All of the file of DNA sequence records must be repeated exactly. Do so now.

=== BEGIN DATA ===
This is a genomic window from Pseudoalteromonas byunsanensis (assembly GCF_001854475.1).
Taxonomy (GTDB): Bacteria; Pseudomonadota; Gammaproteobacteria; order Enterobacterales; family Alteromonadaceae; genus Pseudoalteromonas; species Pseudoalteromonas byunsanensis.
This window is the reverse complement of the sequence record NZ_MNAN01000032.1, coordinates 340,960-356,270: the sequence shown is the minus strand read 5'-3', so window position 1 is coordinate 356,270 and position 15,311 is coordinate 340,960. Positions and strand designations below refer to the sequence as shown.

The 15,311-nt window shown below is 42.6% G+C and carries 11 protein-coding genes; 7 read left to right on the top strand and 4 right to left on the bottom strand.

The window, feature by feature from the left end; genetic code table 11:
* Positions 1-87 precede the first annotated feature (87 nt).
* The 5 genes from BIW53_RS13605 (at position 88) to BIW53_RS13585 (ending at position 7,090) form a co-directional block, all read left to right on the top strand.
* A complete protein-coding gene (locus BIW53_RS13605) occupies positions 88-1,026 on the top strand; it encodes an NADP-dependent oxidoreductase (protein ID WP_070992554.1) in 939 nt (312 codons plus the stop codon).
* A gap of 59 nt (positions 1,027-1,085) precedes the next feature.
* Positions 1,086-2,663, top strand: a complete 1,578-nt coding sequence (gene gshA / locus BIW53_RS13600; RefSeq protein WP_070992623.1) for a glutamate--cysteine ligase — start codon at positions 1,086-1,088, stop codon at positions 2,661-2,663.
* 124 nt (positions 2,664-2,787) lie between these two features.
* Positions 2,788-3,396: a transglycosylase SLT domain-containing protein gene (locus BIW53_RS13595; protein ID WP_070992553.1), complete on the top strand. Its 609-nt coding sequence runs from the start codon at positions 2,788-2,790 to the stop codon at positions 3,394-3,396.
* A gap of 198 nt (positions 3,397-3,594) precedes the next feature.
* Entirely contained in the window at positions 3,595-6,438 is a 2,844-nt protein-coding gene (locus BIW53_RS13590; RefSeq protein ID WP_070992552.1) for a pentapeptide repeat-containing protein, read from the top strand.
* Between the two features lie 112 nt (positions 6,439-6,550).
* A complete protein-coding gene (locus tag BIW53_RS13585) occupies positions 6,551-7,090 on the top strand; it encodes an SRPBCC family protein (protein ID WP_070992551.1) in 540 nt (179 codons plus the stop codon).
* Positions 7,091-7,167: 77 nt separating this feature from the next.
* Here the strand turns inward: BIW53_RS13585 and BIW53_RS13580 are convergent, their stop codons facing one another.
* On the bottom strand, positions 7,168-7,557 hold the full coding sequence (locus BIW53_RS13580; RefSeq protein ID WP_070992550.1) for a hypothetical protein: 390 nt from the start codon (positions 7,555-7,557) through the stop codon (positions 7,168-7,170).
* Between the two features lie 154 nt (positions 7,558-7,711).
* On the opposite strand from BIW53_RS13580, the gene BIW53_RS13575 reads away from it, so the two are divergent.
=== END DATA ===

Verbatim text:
This is a genomic window from Pseudoalteromonas byunsanensis (assembly GCF_001854475.1).
Taxonomy (GTDB): Bacteria; Pseudomonadota; Gammaproteobacteria; order Enterobacterales; family Alteromonadaceae; genus Pseudoalteromonas; species Pseudoalteromonas byunsanensis.
This window is the reverse complement of the sequence record NZ_MNAN01000032.1, coordinates 340,960-356,270: the sequence shown is the minus strand read 5'-3', so window position 1 is coordinate 356,270 and position 15,311 is coordinate 340,960. Positions and strand designations below refer to the sequence as shown.

The 15,311-nt window shown below is 42.6% G+C and carries 11 protein-coding genes; 7 read left to right on the top strand and 4 right to left on the bottom strand.

The window, feature by feature from the left end; genetic code table 11:
* Positions 1-87 precede the first annotated feature (87 nt).
* The 5 genes from BIW53_RS13605 (at position 88) to BIW53_RS13585 (ending at position 7,090) form a co-directional block, all read left to right on the top strand.
* A complete protein-coding gene (locus BIW53_RS13605) occupies positions 88-1,026 on the top strand; it encodes an NADP-dependent oxidoreductase (protein ID WP_070992554.1) in 939 nt (312 codons plus the stop codon).
* A gap of 59 nt (positions 1,027-1,085) precedes the next feature.
* Positions 1,086-2,663, top strand: a complete 1,578-nt coding sequence (gene gshA / locus BIW53_RS13600; RefSeq protein WP_070992623.1) for a glutamate--cysteine ligase — start codon at positions 1,086-1,088, stop codon at positions 2,661-2,663.
* 124 nt (positions 2,664-2,787) lie between these two features.
* Positions 2,788-3,396: a transglycosylase SLT domain-containing protein gene (locus BIW53_RS13595; protein ID WP_070992553.1), complete on the top strand. Its 609-nt coding sequence runs from the start codon at positions 2,788-2,790 to the stop codon at positions 3,394-3,396.
* A gap of 198 nt (positions 3,397-3,594) precedes the next feature.
* Entirely contained in the window at positions 3,595-6,438 is a 2,844-nt protein-coding gene (locus BIW53_RS13590; RefSeq protein ID WP_070992552.1) for a pentapeptide repeat-containing protein, read from the top strand.
* Between the two features lie 112 nt (positions 6,439-6,550).
* A complete protein-coding gene (locus tag BIW53_RS13585) occupies positions 6,551-7,090 on the top strand; it encodes an SRPBCC family protein (protein ID WP_070992551.1) in 540 nt (179 codons plus the stop codon).
* Positions 7,091-7,167: 77 nt separating this feature from the next.
* Here the strand turns inward: BIW53_RS13585 and BIW53_RS13580 are convergent, their stop codons facing one another.
* On the bottom strand, positions 7,168-7,557 hold the full coding sequence (locus BIW53_RS13580; RefSeq protein ID WP_070992550.1) for a hypothetical protein: 390 nt from the start codon (positions 7,555-7,557) through the stop codon (positions 7,168-7,170).
* Between the two features lie 154 nt (positions 7,558-7,711).
* On the opposite strand from BIW53_RS13580, the gene BIW53_RS13575 reads away from it, so the two are divergent.